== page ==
Tuateawa is situated in a spectacular and special environment. It lies on a section of eastern Coromandel coastline featuring boulder and sandy beaches, rocky headlands, high cliffs and small offshore islands. The Kuoutunu Peninsula to the east, and the sanctuary islands of the Mercury Group and Cuvier Island further north provide an inspiring backdrop. Looking inland native forest extends in places from the sea to the high ridges. Some of the best examples of coastal kauri-podocarp-hardwood forest to remain in the northern North Island are to be found here. The small streams that flow down to the coast provide habitat for a variety of native species including tuna (eels), koura (freshwater crayfish) and kokopu and koaro (so-called “native trout”). The birdlife of course, cannot be overlooked. In the summer it is difficult to sleep-in because of the dawn chorus of korimako (bellbird), tui, kereru (NZ pigeon) and kaka. A stroll in the forest will reveal a surprising array of birds, many of which are rarely seen in these numbers elsewhere on the mainland. Tuateawa continues to be a haven for the endangered Coromandel brown kiwi which was recently confirmed as a separate type.
And people live here too. There is a long Maori history in this area preceding European settlement. The local Hapu is Ngati Raukatauri a Huarere, and the local whanau (Hovell descendants) Raukatauri ki Tuateawa. Tuateawa residents and Habitat Tuateawa members
benefit from the insights of our kaumatua. Many are keen to learn more, to acknowledge manawhenua and to incorporate tikanga in our activities. There is a fascinating history post- European settlement also, including gold mining, kauri logging, farming and quarrying, and
fishing around the coast.
The Tuateawa subdivision is nestled beside the coast in a complex of regenerating forest and retired farmland. It is bordered on three sides by tall native forest featuring columnar kauri, majestic rata and, on lower slopes, pohutukawa. A diverse canopy of coastal hardwoods includes puriri and kohekohe, and podocarps such as rimu and matai. The understorey is dense with a profusion of other trees climbing towards the sky. A mix of permanent residents and part-time bach owners appreciate the distinctive natural environment of this area. More and more people are “discovering” what Tuateawa offers as an idyllic sanctuary, and a caring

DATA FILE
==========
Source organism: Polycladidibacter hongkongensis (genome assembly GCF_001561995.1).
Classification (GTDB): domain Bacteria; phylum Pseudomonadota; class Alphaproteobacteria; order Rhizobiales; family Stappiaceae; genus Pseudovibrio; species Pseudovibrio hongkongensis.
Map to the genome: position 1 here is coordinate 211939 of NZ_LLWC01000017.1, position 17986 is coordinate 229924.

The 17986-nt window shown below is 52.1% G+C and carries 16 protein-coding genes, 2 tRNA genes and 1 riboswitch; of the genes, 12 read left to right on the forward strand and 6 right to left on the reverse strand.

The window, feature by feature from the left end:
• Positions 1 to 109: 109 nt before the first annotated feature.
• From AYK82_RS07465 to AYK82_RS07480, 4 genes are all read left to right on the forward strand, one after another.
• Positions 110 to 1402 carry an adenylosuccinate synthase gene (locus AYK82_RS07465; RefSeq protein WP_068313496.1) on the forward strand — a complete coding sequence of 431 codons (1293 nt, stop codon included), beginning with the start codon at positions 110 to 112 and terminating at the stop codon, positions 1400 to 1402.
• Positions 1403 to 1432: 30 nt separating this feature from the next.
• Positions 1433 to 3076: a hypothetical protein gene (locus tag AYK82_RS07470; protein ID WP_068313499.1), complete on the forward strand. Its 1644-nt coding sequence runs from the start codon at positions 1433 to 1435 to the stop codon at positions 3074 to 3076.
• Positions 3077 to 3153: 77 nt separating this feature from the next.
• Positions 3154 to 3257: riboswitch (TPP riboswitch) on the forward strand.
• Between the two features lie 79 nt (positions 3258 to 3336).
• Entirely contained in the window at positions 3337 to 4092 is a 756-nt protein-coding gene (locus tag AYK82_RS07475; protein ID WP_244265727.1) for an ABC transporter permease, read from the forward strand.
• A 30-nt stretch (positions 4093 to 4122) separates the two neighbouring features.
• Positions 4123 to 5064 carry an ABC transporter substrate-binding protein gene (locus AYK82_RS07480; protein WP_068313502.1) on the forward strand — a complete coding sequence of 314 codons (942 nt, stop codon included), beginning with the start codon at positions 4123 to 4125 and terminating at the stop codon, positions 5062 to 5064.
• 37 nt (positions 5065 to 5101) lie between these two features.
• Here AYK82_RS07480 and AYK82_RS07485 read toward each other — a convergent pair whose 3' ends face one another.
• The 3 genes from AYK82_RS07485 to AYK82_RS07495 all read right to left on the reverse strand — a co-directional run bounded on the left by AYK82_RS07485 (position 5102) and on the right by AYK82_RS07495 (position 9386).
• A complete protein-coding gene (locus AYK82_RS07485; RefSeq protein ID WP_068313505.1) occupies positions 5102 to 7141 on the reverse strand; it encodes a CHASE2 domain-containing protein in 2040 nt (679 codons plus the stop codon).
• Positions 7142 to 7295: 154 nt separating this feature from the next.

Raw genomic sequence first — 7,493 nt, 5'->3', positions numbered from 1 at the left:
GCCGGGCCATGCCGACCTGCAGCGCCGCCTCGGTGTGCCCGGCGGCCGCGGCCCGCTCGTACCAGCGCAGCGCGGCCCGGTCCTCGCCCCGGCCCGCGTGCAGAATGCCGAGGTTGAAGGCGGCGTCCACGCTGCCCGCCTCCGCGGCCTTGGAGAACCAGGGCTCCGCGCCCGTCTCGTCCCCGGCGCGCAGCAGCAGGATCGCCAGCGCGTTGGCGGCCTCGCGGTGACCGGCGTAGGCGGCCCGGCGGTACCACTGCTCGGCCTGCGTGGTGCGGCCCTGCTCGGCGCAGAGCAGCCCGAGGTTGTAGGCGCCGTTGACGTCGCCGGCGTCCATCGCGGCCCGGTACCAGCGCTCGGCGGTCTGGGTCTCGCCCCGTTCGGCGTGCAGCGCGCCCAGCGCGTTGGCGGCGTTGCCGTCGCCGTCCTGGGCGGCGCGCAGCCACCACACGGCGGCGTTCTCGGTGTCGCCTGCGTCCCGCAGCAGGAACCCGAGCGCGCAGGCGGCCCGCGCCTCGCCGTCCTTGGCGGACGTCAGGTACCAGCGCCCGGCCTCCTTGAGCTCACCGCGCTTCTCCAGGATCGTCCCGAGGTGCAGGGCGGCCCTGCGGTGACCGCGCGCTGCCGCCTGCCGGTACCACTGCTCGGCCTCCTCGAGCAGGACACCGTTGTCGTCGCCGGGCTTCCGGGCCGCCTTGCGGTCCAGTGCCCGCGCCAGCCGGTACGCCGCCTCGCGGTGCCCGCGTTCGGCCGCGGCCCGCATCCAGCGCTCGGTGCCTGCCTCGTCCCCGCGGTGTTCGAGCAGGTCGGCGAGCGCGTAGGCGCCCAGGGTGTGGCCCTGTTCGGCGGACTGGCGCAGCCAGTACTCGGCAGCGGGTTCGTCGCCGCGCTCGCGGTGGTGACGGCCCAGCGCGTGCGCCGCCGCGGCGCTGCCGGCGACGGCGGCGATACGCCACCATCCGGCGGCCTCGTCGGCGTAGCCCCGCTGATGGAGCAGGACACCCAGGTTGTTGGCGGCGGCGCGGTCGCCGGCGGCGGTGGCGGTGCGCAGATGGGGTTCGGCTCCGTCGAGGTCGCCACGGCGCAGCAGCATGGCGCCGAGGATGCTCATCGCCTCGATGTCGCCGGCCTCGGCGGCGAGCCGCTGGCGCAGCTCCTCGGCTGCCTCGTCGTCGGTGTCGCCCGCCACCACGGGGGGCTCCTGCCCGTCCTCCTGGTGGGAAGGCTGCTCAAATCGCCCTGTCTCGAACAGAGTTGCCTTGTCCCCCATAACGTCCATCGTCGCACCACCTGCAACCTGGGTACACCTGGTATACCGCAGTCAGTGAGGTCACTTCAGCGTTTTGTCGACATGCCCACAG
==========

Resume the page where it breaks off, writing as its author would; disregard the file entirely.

Recognising that Tuateawa is an important wildlife haven, as well as a great place to live, residents set up the ‘Tuateawa Kiwi Care group nearly 20 years ago. Its aim was to protect the kiwi population by controlling critical pests. This group then became ‘Habitat Tuateawa’, with a focus on restoring bird populations more generally, as well as kiwis. Local residents take responsibility for assigned bait or trap lines which ensure that possums, rats and stoats are effectively controlled so that birds can safely breed. These efforts have been wonderfully successful. Habitat Tuateawa volunteers also undertake quarterly bird counts to gain some impression of the response in native bird populations to our pest control. There would be few places anywhere on the New Zealand mainland where native birds are so numerous and where people can so easily interact with them. Habitat Tuateawa members are justifiably proud of their achievements.
While most people would say that having more birds is the greatest benefit from Habitat Tuateawa’s activities, many would also observe that they just enjoy being involved. Habitat Tuateawa has become a focus for community get-togethers, and provides a wonderful opportunity for people to make friends and to become part of the community. People with a variety of interests, and from all walks of life, have become members and attend Habitat Tuateawa meetings, as well as the very popular New Year’s barbeque. Education and training days are well attended. A core of voluntary “baiters, trappers and monitors” derive great satisfaction from contributing to pest control regimes.
Residents and visitors alike are most welcome to join Habitat Tuateawa. Feel free to talk to any committee member, or email our Chair, Sue Saunders at firstname.lastname@example.org.